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## Homework Statement

I measured a battery rated at 1.5V(ε) and get 0.9V out and want to calculate the internal resistance (r). So, I model the battery as an ideal voltage source and a resistor in parallel. I know the voltmeter has a resistance of 1kΩ (R). How do I calculate the internal resistance?

## Homework Equations

V=IR, ∑V = 0

## The Attempt at a Solution

Subtracting 1.5-0.9 gives me 0.6V, this is the voltage lost across the internal resistor, so ΔV = 0.6V = Ir

I also know that the sum of the voltages around the circuit is zero, but I'm not sure if this means there is a voltage drop across the voltmeter resistor of 0.9V and across the internal "resistor" of 0.6V or if the internal voltage drop is equal to the voltage drop across the voltmeter. But, what I have done algebraically is this:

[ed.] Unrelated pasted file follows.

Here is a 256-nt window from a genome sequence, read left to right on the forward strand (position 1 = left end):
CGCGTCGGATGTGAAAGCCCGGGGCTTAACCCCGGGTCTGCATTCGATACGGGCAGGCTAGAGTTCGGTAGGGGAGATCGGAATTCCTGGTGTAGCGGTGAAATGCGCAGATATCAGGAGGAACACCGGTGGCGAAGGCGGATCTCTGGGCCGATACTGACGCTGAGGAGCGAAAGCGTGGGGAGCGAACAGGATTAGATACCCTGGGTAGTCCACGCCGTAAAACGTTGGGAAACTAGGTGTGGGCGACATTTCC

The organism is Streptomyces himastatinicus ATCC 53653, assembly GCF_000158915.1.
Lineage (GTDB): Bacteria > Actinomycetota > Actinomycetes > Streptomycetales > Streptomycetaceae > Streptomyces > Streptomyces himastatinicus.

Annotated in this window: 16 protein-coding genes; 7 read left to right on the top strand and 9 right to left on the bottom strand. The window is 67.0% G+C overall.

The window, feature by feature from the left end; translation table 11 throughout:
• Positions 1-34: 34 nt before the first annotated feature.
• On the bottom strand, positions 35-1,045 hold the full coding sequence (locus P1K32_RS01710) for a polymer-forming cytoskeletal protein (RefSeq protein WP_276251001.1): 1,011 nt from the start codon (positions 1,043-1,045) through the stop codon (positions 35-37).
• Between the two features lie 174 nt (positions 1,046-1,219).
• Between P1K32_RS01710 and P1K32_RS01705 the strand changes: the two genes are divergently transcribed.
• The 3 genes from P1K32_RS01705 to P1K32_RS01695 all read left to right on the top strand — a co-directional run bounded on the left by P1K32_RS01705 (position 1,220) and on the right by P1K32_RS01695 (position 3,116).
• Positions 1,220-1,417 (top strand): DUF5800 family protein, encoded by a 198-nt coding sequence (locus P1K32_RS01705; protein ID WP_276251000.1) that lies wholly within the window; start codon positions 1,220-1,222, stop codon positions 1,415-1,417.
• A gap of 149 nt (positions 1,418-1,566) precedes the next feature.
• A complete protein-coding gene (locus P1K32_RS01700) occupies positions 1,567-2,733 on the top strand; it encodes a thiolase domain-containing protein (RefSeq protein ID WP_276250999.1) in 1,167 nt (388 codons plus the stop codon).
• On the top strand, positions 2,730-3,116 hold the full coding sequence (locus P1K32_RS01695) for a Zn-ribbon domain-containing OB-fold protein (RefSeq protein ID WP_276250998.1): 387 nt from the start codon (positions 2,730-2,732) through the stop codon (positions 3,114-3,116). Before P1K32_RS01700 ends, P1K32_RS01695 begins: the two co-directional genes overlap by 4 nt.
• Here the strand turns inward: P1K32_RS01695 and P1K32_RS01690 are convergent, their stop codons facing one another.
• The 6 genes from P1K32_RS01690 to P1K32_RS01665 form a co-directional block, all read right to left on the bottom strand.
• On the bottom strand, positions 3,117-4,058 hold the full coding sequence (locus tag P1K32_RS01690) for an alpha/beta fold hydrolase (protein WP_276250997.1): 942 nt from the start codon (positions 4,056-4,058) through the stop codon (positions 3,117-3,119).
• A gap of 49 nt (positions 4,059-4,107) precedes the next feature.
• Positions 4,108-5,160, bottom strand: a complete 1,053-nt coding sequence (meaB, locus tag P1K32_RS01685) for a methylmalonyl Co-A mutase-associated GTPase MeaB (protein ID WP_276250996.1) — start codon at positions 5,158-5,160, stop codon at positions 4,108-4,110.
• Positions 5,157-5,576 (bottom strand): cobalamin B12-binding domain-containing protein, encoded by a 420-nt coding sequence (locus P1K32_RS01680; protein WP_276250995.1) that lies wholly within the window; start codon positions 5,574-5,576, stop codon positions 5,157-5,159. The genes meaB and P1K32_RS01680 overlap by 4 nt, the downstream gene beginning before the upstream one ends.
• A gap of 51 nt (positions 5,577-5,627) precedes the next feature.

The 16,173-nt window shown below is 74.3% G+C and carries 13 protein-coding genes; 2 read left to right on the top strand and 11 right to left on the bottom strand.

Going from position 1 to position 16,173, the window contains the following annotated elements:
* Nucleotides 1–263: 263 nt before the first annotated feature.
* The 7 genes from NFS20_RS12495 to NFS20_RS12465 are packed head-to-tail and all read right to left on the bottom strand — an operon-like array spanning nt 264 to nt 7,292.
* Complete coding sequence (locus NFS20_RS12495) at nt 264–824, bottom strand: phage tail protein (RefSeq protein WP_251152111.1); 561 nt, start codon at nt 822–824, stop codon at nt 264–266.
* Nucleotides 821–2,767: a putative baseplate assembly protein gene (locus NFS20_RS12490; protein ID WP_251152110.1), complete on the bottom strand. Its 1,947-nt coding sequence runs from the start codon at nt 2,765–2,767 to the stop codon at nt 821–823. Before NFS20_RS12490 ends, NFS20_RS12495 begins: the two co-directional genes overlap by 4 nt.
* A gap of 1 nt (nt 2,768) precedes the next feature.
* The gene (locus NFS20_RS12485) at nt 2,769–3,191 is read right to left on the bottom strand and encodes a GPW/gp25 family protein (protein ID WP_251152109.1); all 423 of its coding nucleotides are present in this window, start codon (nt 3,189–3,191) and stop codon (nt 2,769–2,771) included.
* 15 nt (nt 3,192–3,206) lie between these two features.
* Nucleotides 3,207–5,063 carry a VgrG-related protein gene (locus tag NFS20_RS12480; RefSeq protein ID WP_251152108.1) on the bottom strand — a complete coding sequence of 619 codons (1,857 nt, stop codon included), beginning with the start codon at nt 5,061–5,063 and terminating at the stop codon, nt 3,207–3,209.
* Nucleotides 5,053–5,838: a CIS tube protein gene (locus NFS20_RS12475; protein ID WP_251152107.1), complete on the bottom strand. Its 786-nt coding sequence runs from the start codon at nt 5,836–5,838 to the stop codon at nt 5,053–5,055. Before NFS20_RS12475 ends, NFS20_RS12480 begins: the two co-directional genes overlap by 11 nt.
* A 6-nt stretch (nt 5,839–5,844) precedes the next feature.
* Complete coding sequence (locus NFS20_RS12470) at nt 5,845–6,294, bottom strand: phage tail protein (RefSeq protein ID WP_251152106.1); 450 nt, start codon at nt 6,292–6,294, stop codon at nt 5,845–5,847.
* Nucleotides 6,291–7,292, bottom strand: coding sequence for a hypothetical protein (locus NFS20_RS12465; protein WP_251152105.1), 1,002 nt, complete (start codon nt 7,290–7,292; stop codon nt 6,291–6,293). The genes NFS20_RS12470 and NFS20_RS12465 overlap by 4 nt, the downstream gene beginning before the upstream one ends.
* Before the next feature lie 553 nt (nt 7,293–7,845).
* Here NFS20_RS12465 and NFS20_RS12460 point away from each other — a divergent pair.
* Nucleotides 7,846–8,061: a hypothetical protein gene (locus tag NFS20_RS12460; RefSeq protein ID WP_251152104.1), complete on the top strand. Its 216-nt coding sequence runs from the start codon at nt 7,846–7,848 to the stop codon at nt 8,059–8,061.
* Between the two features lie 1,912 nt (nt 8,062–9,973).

$$\epsilon = \Delta V_I + \Delta V_{vm} = I_ir+I_{vm}R $$

This is where I get stuck, I know what ##\epsilon## is and I know what the ##\Delta V##'s are, and I know what R is, but I don't know the current for the voltmeter or the current across the internal resistor, so I'm stuck. I have tried to use Ohm's law to express the currents as ##\frac{\Delta V_{i/vm}}{r/R}## but it just ends up being circular logic and I get some form of ##R_i = R_i##.